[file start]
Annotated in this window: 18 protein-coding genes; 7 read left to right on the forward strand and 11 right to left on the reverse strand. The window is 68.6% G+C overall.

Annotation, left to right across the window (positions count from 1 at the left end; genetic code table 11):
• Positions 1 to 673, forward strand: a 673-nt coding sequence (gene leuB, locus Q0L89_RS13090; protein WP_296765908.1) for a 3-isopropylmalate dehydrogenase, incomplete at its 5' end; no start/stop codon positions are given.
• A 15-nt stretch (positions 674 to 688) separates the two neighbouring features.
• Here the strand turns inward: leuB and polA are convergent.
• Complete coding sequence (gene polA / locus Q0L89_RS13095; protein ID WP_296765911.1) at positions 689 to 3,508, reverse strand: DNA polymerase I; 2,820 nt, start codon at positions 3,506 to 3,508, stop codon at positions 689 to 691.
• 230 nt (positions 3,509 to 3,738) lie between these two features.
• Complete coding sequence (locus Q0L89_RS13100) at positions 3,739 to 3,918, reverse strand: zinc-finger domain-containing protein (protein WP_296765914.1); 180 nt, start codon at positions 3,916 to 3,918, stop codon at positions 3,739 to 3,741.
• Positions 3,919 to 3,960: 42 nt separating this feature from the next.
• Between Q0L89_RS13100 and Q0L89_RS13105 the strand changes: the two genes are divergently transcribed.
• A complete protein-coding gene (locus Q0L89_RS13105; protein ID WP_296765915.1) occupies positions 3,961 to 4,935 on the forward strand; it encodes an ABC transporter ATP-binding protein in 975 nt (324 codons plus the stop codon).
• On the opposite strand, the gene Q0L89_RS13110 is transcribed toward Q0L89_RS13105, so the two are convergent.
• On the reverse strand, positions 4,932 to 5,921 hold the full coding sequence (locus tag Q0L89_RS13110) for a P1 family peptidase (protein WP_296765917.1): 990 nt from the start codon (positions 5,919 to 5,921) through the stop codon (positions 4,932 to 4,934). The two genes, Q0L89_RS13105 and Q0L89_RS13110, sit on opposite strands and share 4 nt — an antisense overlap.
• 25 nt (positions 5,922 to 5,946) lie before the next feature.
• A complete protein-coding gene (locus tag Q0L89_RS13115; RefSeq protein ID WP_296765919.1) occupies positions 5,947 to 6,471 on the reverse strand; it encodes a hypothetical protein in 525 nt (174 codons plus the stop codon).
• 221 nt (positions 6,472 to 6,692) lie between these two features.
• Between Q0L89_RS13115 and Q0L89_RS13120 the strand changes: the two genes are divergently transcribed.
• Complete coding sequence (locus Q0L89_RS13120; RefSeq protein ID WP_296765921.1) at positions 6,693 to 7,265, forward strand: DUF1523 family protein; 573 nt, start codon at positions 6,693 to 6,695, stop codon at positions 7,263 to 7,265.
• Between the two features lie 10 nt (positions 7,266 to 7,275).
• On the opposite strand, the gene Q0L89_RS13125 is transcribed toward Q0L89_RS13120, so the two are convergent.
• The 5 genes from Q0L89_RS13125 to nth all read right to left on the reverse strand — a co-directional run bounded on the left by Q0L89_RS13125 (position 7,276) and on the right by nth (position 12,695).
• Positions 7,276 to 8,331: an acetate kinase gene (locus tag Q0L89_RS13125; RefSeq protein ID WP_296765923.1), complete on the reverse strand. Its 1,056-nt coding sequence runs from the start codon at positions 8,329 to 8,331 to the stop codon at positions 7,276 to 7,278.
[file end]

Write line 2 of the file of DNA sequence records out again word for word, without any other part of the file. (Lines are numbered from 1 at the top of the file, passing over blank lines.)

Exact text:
Annotation, left to right across the window (positions count from 1 at the left end; genetic code table 11):